Monday, March 6, 2017

The Law and FISA

Do you want a thorough legal analysis of the various criminal pitfalls involved if the Obama administration used FISA court permission to wiretap members of Team Trump? I've found the long, detailed article you need at Law Newz, Robert Barnes has written exactly that. Hat tip to RealClearPolitics for the link.
It seems the FISA-compelled protocols for precluding the dissemination of the information were violated, and that Obama’s team issued orders to achieve precisely what the law forbids, if published reports are true about the administration sharing the surveilled information far-and-wide to promote unlawful leaks to the press. This, too, would be its own crime.

Recognizing this information did not fit FISA meant having to delete it and destroy it. According to published reports, Obama’s team did the opposite: order it preserved, ordered the NSA to search it, keep it, and share it; and then Obama’s Attorney General issued an order to allow broader sharing of information and, according to the New York Times, Obama aides acted to label the Trump information at a lower level of classification for massive-level sharing of the information.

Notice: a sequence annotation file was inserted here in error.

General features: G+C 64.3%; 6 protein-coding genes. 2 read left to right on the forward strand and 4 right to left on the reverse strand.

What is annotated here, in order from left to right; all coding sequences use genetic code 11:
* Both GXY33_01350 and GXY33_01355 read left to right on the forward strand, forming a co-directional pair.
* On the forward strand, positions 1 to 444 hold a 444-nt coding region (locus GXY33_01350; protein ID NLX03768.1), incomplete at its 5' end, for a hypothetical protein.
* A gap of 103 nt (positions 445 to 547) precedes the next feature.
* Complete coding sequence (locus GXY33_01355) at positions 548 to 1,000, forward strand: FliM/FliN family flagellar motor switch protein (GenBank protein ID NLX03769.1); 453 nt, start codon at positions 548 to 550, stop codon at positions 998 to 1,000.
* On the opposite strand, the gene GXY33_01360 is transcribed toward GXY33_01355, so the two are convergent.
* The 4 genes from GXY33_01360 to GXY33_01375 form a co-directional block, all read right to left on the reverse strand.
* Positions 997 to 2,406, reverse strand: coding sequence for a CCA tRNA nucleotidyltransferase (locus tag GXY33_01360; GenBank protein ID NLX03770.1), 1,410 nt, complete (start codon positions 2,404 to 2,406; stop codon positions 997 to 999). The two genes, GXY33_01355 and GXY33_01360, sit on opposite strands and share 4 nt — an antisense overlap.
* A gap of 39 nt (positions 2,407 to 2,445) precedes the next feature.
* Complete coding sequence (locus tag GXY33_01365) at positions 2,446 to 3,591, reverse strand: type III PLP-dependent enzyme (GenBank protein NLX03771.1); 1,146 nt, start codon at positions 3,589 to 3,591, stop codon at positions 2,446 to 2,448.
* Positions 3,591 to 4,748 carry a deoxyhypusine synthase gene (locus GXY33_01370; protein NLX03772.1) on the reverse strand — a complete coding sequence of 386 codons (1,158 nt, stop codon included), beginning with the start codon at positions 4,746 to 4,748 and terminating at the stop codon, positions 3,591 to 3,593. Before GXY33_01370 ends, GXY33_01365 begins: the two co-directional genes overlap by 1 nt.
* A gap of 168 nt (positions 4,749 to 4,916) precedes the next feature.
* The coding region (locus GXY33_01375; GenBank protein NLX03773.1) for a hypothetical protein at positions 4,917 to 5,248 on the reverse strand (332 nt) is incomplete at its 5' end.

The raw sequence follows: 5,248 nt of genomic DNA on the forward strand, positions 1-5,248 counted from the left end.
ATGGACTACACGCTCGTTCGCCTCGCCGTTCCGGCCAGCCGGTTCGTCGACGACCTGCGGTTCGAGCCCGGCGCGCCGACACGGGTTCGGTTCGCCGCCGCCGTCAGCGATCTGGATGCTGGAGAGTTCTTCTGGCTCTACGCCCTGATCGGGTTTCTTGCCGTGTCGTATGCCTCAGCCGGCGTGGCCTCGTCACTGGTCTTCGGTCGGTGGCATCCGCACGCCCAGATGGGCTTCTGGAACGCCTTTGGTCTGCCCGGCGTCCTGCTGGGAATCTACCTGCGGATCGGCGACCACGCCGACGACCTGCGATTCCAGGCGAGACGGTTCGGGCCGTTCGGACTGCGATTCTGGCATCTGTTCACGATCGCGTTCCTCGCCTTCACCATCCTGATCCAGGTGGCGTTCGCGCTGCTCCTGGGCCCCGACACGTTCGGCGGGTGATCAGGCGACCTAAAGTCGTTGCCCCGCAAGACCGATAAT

As Barnes notes, even Richard Nixon didn't go to these extremes. If the bugging happened and was subsequently leaked to the media, people should do federal prison time for the crimes.

It's probably too much to hope that Obama would be one of the imprisoned people. However, it would be in the fine tradition of elected state and federal officials from Illinois going more or less directly from office to prison.